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Unreasonable Track & Seizure?

Posted by Rick · September 18th, 2003 · 2 Comments

Barton Aronson writes on Findlaw.com that the Supreme Court of Washington recently got it wrong when they held that a warrant was required to track someone using GPS technology.

This blog entry shines a little light on Aronson’s dark answer to the question…

As Aronson noted in his summary of the facts, the suspect’s truck had been legally seized by the police who were investigating the disappearance of his daughter; the suspect was…well, a suspect. When the vehicle was returned, unbeknownst to the suspect, it had been upgraded to include GPS technology which would allow the police to track him.

Aronson begins by trotting out the old tired comment that “there is no right to privacy in the U.S. Constitution.” Like so many others, he does not argue this point nor mention the Tenth Amendment of the Bill of Rights, which states

The powers not delegated to the United States by the Constitution, nor prohibited by it to the states, are reserved to the states respectively, or to the people. Bill of Rights, 10th Amendment.

If it is true that the words “right to privacy” do not appear in the Constitution, it is equally true that all the ways in which privacy rights may be abrogated will not be found there, either. This argument that “there is no right to privacy in the Constitution” cuts both ways. And given the reasons behind the Revolution and the subsequent writings regarding limitations to be placed on government including, but not limited to, the Bill of Rights, it cuts deeper against the government’s right to erase privacy rights with the mere flick of a judicial wrist. You’ll never hear this from those who argue “there is no right to privacy in the Constitution,” however. If they don’t continue the mantra that there is no such right, people might start to believe the Constitution and the Bill of Rights were limiting documents. And we couldn’t have that.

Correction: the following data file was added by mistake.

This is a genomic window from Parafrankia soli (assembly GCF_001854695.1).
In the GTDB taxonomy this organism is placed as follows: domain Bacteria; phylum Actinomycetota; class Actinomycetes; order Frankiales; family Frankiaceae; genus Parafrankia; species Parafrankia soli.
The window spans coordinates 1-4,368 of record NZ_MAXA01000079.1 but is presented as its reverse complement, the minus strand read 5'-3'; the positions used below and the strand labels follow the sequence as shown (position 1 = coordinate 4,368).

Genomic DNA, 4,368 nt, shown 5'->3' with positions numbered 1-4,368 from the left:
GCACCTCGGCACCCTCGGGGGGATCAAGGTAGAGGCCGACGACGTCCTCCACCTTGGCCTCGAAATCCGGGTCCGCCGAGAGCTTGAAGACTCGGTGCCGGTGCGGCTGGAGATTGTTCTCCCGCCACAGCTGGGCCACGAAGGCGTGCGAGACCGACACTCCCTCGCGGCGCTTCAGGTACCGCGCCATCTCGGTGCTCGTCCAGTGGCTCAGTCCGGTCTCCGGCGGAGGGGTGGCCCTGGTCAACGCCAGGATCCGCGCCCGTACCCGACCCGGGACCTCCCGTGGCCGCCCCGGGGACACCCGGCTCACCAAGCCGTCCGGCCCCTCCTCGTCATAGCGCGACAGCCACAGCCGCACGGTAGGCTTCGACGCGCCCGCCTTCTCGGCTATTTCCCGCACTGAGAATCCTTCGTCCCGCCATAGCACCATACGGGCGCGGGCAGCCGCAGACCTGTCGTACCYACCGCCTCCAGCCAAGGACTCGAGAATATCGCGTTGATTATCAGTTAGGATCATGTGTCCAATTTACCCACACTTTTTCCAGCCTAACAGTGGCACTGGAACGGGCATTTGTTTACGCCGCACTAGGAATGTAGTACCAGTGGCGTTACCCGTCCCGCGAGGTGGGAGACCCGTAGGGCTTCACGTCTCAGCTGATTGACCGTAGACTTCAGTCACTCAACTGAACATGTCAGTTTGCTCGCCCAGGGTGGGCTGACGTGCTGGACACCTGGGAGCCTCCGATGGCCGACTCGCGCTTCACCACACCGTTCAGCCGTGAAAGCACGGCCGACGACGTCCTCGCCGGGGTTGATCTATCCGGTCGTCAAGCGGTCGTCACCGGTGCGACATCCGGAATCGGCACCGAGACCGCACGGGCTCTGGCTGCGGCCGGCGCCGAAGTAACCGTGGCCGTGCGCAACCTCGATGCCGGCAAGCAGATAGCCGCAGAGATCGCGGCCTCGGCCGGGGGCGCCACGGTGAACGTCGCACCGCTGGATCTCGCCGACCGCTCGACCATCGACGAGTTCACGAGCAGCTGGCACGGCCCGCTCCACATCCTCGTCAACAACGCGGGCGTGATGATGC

(Various Supreme Court Justices at least since the time of Brandeis in 1910, if not before, have argued a constitutional right does exist, however, in considering the question of privacy expectations of citizens. The Supreme Court itself has repeatedly seen a constitutional right to privacy. This was most clearly explicated in Griswold [381 U.S. 479], where it rested upon First, Ninth and Tenth Amendment grounds. More recently, in Lawrence v. Texas [123 S. Ct. 2472; decided June 2003], the court reaffirmed its recognition of the constitutional right to privacy, noting at p. 2475: “Freedom extends beyond spatial bounds,” i.e., we have rights to privacy not limited by where we are; the case, further, adds to the historical mix of amendments supporting a privacy right the Fourteenth, specifically the Due Process clause.)

Aronson himself does focus some attention on the enumerated powers outlined in the Sixth Amendment; he quickly determines that it was “reasonable” for the police to plant a GPS unit on a suspect’s car. He notes that

Most people are vaguely aware of GPS technology, but it’s probably fair to say Jackson, like almost all of the rest of us, has not pondered its uses in monitoring the movements of crime suspects.

He then attempts to dismiss the critically-important characterization of the inchoateness of this ordinary understanding by pointing out that